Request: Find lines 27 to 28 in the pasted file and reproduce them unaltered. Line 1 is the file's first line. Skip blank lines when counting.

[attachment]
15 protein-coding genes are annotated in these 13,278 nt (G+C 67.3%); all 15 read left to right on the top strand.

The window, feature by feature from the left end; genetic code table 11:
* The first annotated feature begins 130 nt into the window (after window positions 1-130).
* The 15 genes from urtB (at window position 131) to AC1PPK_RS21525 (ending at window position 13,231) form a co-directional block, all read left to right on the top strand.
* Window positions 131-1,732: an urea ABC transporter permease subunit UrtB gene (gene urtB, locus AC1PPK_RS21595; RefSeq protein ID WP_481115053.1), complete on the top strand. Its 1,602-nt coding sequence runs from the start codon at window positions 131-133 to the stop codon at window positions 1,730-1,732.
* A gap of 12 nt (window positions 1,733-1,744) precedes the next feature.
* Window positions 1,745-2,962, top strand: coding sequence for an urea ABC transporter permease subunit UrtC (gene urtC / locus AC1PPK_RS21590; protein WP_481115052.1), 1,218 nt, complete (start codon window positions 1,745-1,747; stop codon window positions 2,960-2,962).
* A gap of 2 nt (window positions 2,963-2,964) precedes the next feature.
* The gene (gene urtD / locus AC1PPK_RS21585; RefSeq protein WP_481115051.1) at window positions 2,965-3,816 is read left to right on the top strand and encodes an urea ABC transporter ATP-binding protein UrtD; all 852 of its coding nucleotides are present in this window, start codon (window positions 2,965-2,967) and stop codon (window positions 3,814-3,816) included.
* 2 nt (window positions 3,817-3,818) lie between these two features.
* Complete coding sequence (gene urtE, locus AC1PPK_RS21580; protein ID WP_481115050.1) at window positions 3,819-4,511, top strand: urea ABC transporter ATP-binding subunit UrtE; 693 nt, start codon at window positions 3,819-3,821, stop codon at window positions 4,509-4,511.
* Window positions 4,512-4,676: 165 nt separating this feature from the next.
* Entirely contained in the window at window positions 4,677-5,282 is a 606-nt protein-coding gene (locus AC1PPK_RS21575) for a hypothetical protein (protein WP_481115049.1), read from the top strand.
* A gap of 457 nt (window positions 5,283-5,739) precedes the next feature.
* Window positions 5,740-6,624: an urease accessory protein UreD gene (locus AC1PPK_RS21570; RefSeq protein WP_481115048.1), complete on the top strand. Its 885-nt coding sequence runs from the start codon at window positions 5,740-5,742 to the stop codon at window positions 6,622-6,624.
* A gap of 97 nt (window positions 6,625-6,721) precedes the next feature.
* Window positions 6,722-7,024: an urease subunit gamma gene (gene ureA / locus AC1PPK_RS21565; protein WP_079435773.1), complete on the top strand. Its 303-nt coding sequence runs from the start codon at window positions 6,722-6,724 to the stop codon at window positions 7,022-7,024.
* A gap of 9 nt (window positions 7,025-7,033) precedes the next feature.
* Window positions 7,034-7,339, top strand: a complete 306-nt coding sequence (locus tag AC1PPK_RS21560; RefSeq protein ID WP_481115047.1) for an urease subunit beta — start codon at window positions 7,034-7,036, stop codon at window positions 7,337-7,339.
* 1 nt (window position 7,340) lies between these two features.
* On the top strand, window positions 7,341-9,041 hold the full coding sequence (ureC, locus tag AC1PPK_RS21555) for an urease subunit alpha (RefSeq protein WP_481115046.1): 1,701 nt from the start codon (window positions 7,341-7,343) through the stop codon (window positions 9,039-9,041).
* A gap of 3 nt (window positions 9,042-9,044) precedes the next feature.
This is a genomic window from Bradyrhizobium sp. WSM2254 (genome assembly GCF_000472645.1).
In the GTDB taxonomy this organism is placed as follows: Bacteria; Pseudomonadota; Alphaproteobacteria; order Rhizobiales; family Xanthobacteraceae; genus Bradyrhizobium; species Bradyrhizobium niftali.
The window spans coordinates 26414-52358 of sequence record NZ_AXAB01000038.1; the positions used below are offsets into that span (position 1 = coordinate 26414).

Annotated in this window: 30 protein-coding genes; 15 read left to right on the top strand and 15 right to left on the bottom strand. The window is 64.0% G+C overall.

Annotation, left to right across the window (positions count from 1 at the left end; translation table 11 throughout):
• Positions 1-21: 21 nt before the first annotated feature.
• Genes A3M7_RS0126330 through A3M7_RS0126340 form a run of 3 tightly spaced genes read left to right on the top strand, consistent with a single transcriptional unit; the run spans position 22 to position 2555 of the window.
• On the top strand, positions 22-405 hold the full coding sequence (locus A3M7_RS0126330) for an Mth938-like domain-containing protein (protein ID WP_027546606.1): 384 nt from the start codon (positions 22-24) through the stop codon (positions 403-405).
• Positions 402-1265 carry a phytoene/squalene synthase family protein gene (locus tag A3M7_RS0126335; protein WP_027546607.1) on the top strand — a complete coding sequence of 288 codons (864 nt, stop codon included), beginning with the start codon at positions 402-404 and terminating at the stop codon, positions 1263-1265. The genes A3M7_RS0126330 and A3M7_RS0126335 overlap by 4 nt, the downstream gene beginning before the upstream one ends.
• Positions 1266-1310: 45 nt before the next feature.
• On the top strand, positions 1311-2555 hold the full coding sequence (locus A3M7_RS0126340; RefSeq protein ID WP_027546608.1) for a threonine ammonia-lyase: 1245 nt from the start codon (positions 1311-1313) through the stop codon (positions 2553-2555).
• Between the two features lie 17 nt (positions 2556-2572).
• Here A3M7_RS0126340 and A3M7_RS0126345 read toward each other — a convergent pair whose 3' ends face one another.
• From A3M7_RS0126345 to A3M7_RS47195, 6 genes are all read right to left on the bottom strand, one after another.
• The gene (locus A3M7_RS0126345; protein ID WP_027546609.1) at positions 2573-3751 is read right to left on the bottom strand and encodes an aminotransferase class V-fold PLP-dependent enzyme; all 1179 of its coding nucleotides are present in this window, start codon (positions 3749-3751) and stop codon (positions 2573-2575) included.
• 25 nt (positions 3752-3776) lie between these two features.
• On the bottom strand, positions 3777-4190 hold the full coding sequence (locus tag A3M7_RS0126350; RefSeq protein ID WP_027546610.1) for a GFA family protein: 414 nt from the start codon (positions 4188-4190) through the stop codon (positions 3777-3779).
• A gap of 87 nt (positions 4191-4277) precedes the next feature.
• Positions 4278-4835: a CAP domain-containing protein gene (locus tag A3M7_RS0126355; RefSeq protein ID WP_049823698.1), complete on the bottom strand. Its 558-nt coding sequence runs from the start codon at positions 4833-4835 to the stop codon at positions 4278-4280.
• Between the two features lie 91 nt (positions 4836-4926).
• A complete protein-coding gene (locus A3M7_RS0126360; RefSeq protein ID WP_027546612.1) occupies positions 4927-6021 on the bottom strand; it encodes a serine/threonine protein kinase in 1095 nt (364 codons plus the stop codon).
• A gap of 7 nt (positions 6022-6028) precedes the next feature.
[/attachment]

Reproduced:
Annotation, left to right across the window (positions count from 1 at the left end; translation table 11 throughout):
• Positions 1-21: 21 nt before the first annotated feature.